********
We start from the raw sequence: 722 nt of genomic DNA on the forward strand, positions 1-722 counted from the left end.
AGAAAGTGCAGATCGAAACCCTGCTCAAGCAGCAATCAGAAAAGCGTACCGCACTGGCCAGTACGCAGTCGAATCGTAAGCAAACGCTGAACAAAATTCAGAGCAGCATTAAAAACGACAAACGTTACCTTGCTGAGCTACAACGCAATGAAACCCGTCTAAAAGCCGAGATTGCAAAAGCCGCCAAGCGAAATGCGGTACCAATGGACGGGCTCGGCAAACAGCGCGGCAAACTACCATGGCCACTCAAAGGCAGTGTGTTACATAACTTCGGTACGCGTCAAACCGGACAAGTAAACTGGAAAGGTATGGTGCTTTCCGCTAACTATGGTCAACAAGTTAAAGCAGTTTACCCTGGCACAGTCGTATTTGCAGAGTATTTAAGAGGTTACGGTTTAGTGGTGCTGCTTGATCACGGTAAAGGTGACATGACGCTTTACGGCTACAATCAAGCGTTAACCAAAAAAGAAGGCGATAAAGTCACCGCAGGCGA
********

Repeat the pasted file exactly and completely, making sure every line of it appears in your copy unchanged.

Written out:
We start from the raw sequence: 722 nt of genomic DNA on the forward strand, positions 1-722 counted from the left end.
AGAAAGTGCAGATCGAAACCCTGCTCAAGCAGCAATCAGAAAAGCGTACCGCACTGGCCAGTACGCAGTCGAATCGTAAGCAAACGCTGAACAAAATTCAGAGCAGCATTAAAAACGACAAACGTTACCTTGCTGAGCTACAACGCAATGAAACCCGTCTAAAAGCCGAGATTGCAAAAGCCGCCAAGCGAAATGCGGTACCAATGGACGGGCTCGGCAAACAGCGCGGCAAACTACCATGGCCACTCAAAGGCAGTGTGTTACATAACTTCGGTACGCGTCAAACCGGACAAGTAAACTGGAAAGGTATGGTGCTTTCCGCTAACTATGGTCAACAAGTTAAAGCAGTTTACCCTGGCACAGTCGTATTTGCAGAGTATTTAAGAGGTTACGGTTTAGTGGTGCTGCTTGATCACGGTAAAGGTGACATGACGCTTTACGGCTACAATCAAGCGTTAACCAAAAAAGAAGGCGATAAAGTCACCGCAGGCGA